Monday, October 11, 2010

Harter Union: Part Seven, Chapter 8

“Yes, sir. I’ll be landing at La Guardia in twenty minutes. It’ll be about an hour before I can get back to the office,” I said talking to my boss on my phone. “My car is waiting at the airport so give me an hour and a half to get there and then we can discuss this problem,” I hung up, sighed and began looking out the window.

When I got to work, I quickly parked my car and ran upstairs. I entered my boss’ office where he was sitting behind his desk. I uneasily sat down in a chair as he cleared his throat. “Jeff, you are quite possibly the best editor we have here at Manhattan-Rooks,” he began.

“Thank you, sir,” I replied not really liking where this conversation was heading.

“And that is what makes what happened even more astonishing,” he said gruffly.

“What do you mean?” I asked nervously.

He tossed a copy of the new Hemenway novel that I edited on his desk. “Page 453, the highlighted portion.”

I took the book and opened it to 453 and read the entire page, stopping after I finished the selected portion. “Oh my God,” I said quietly.

“1.5 million copies went out and 200,000 will be returned to us for destruction, we are asking for a recall of the remaining 1.3 million but in any case, we are losing money. Mr. Hemenway has started legal proceedings for lost wages and has terminated his contract. We have also had seven church groups attack us for your one little mistake.”

“That’s…pretty bad,” I said with my hand covering my mouth, still looking at the mistake.

“Bad doesn’t cut it. We have consulted with our lawyers and decided we need to take action to ensure that this never happens again.”

“What? It’s one mistake. It can be fixed. We’ve made mistakes before and always pulled through.”

“Those mistakes didn’t cost us a multi-billion dollar contract deal!” he slammed his fist down on the desk but quickly regained his composure. “I’m sorry, Jeff but I’m gonna have to let you go.”

“You’re firing me? Over a comma?”

“A multi-billion dollar comma,” he said gruffly.

I arrived home and sat my box of personal items from work in a chair. “Annie?” It was completely quiet except for a rustling in the bedroom. I smiled and quietly went to the bedroom door and quickly threw it open and saw Dustin on top of Annie naked in my bed. The door hit the wall which startled them and caused them both to look in my direction.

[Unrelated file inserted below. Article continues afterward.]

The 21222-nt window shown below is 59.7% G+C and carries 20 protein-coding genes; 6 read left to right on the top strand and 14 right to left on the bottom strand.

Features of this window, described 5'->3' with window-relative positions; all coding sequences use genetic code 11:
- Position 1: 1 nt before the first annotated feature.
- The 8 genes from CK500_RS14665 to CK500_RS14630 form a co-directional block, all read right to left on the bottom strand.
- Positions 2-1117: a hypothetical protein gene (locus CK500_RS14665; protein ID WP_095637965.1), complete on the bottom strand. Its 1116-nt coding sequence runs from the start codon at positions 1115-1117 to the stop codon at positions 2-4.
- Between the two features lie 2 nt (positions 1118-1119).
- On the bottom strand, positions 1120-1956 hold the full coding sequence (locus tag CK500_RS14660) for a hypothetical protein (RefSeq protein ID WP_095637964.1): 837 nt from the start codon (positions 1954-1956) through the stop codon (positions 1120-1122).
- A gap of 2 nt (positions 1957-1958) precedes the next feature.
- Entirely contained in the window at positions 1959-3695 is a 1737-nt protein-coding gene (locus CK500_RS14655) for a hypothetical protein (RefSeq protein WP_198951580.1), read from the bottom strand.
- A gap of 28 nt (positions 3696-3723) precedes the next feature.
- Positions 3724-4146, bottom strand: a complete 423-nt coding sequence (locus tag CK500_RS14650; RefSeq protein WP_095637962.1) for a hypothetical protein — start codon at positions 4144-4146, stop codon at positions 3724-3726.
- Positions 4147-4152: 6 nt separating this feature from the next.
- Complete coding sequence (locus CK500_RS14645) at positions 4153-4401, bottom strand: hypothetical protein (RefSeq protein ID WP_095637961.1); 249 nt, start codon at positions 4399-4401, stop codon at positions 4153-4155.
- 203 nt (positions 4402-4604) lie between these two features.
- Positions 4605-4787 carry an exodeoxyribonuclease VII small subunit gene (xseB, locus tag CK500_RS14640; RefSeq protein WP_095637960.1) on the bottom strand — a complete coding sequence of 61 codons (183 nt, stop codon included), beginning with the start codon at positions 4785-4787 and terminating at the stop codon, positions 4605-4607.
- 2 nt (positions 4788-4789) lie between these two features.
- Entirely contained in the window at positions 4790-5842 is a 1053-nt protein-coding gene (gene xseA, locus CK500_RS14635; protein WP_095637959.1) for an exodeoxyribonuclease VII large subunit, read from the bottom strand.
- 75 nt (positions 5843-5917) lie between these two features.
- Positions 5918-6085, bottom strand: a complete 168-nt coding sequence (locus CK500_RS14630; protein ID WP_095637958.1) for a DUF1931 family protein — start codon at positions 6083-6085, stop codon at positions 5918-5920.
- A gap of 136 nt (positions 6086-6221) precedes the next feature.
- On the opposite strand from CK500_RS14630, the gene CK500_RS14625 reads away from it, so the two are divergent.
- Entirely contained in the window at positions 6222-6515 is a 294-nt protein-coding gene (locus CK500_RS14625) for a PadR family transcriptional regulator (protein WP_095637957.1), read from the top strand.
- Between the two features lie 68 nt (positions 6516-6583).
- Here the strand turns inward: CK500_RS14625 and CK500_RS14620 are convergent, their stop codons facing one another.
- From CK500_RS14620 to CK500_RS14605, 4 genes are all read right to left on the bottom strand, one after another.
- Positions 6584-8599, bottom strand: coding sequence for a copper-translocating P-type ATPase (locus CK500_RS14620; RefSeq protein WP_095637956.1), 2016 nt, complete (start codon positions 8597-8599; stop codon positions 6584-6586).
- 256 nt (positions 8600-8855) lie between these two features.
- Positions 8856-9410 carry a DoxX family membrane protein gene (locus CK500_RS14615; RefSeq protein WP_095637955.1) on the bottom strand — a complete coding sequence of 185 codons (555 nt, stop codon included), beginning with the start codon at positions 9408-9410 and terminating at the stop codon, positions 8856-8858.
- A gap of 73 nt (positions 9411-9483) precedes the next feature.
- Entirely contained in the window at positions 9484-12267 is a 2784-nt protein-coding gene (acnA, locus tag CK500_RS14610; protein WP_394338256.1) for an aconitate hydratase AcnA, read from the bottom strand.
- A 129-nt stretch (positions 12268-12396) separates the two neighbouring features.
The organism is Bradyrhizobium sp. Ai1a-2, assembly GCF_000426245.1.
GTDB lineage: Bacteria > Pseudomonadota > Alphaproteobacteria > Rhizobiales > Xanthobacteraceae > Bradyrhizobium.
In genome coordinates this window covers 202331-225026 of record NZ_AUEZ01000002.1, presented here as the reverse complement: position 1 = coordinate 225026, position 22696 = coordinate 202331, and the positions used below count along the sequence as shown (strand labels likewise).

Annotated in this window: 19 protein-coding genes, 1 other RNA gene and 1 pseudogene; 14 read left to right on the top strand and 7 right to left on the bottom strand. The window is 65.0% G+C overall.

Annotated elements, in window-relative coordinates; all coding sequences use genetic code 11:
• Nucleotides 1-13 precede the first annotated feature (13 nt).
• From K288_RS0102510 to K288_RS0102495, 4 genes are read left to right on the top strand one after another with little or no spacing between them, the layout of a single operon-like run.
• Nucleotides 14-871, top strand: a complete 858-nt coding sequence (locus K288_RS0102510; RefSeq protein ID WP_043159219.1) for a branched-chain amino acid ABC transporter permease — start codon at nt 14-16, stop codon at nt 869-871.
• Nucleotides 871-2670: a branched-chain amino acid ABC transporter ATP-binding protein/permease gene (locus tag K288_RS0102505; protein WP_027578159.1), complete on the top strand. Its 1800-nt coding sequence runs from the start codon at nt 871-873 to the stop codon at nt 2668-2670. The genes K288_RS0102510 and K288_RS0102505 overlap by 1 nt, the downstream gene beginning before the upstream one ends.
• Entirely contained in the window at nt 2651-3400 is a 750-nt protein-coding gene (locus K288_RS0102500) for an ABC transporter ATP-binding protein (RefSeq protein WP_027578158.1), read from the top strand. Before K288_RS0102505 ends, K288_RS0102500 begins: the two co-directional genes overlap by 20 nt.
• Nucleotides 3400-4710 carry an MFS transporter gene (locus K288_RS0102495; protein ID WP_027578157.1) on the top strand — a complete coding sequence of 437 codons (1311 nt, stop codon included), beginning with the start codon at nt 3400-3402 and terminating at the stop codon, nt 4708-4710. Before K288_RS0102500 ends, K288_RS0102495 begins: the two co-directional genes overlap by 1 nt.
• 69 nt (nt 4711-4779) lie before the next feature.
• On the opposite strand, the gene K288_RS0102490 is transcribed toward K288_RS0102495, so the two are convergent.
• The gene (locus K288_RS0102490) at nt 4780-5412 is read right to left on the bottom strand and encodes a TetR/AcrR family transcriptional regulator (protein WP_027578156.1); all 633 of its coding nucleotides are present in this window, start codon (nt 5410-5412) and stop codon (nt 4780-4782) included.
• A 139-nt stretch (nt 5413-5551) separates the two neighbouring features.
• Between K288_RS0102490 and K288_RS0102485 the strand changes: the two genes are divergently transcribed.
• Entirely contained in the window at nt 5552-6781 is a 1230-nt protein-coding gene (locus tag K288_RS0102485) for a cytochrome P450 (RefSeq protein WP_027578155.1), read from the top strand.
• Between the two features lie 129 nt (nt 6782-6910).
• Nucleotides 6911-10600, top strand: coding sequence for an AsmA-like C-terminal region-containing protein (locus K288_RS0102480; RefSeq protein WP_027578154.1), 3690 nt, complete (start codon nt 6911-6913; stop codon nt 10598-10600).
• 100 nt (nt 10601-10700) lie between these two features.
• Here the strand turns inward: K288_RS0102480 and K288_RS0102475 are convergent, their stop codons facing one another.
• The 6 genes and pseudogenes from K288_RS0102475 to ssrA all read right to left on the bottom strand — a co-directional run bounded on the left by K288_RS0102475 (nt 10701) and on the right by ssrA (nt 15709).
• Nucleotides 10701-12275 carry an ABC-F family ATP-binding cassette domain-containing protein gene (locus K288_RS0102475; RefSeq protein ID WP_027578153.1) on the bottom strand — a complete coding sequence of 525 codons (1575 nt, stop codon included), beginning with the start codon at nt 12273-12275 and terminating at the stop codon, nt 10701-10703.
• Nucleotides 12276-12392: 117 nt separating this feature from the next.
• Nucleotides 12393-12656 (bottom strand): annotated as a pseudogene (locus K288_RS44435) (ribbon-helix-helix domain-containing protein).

“Jeff!” Annie shrieked, kicking and pushing Dustin off of her and onto the floor. “What are you doing home?”

“My book tour ended. I thought you would remember that but I see you’re busy doing something else. Or someone else,” I said.

Annie got out of bed with a blanket wrapped around her and came toward me. “Jeff, I can explain everything…” she began.

I glanced over at Dustin who was pulling on his jeans. “You know, I don’t want to hear about this. I don’t care. I am getting sick and tired of… No, I’m not going to stay in this apartment another minute until the both of you are gone! If anyone needs me, I’ll be out contemplating suicide,” I headed toward the front door with little Shadow bounding after me. He didn’t catch up and I slammed the door.

It was almost midnight and I had been sitting on the same bench in Battery Park for most of the evening. Kate walked up and sat down next to me. “She’s beautiful ain’t she?” she asked referring to the Statue of Liberty. I grunted in compliance. “Annie has taken some of her stuff and has moved in with Amber,” Kate said.

“Does this mean it’s over?” I asked.

“That’s between you and Annie, Kansas.”

“I’m going to move back to Kansas,” I said, seemingly out of the blue.

“What are you talking about? You have a life here. You can’t just pack it all up and leave,” Kate said. She noticed my seriousness and softly put her hand on my leg. “What brought on this decision?” she asked.

“In one day, I got fired from a job I loved and caught my fiancĂ©e in bed with my best friend. It’s been a bad day,” I said.

“I didn’t know you got fired,” Kate admitted. “Look, I’m sorry but maybe this was a sign that things need to change. One of my students drew this picture and it reminded me of us,” Kate pulled out a folded sheet of notebook paper from her pocket and showed it to me.

I took it from her and looked at it in the moonlight and the dim streetlights. “This is supposed to be us?” I asked. Kate nodded. “Well, this is extremely cute but I thought we came to the conclusion that we would make better friends?”

“I know but I’ve been thinking that maybe we were wrong,” Kate said looking at me with her light green eyes. I could smell the fruit-scented shampoo she used and sighed.

“No,” I shook my head. “I’m going back to Kansas."

Kate moved in close and hugged me. She rested her head on my arm and we looked out over the bay. “I’m gonna miss you,” she said softly.

Jeff and Annie say good-bye.